Inside the Courts

Same time for same crime? Ask Patrick Cannon

Former Charlotte mayor Patrick Cannon outside the federal courthouse in uptown Charlotte.
Former Charlotte mayor Patrick Cannon outside the federal courthouse in uptown Charlotte. The Charlotte Observer

Pardon former Charlotte Mayor Patrick Cannon if he’s shaking his head.

Earlier this month, the U.S. Fourth Circuit Court of Appeals upheld the bribery conviction of Bob McDonnell, likely sending the former Virginia governor to prison. Here’s why a certain federal inmate could be second-guessing himself.

Cannon pleaded guilty to accepting more than $50,000 in bribes. A year ago, U.S. District Judge Frank Whitney Jr. of Charlotte sentenced him to 44 months in prison. Given good behavior and other programs available, he could be in a Charlotte halfway house in two years or less. Cannon, a Democrat, cooperated fully with prosecutors.

McDonnell and his wife were convicted of accepting some $177,000 in improper loans and gifts. Because he didn’t cooperate, legal observers expected a harsh sentence – a prediction that appeared to be borne out when the U.S. Probation Office recommended that McDonnell serve 10 to 121/2 years.

But the judge settled on two years. McDonnell is expected to serve no more than half that.

Let’s review: Cannon took money and betrayed a city. McDonnell betrayed a state, took three times the bribes and cost taxpayers thousands of dollars more in an expensive and lengthy trial. Yet Cannon got twice the sentence.

Federal sentencing guidelines were established to punish similar crimes in similar ways.

Explain that to Cannon. He’s got plenty of time to listen.

Starting the clock on domestic violence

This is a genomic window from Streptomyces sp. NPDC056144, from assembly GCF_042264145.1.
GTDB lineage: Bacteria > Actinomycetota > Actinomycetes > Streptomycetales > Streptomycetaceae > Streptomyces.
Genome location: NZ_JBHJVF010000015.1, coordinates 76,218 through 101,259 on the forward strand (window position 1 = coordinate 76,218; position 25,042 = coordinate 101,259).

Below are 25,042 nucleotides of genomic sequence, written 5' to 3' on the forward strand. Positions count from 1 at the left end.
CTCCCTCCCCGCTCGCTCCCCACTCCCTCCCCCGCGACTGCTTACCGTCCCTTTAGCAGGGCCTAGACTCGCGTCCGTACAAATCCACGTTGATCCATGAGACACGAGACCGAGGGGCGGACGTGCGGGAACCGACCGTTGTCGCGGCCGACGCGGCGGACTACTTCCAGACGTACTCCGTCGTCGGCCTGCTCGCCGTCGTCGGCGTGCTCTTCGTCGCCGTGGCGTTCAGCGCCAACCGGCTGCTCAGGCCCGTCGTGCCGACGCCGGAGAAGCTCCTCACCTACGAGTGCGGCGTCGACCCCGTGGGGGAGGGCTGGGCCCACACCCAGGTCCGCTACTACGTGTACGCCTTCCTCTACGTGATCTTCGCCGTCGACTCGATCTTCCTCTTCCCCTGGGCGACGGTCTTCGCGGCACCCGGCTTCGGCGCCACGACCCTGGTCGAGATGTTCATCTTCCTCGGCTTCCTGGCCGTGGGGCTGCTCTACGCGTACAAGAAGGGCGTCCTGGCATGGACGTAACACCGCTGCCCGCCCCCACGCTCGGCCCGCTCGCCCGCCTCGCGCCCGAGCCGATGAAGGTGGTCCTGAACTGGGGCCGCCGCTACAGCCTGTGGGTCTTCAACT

Just how many times do you have to go out before you’re dating? A ruling this month by the N.C. Court of Appeals sheds some light.

Kevin Williams met her on a Charlotte greenway. They hit it off. Briefly.

After three weeks, the woman told Williams not to call her again. Court records indicate that Williams responded with a rash of calls, emails and texts. Records say Williams was arrested a year ago and charged with stalking. He left another message on the woman’s phone. “You put me through hell. Now it’s your turn.”

Last August, District Judge Elizabeth Trosch ruled that Williams had committed domestic violence and told him to turn in his firearms and stay away from the woman.

Williams appealed, arguing that he and the woman did not go out long enough to meet the “dating relationship” required under the state’s domestic violence law. He also said Trosch wrongly ruled that domestic violence had occurred.

The appeals court disagreed. Dating, it said, is defined as being romantically involved over time, which can be measured by minutes or hours.

Domestic violence may be most often linked to the throwing of a punch. The judges ruled it can also occur with the tap of a keypad.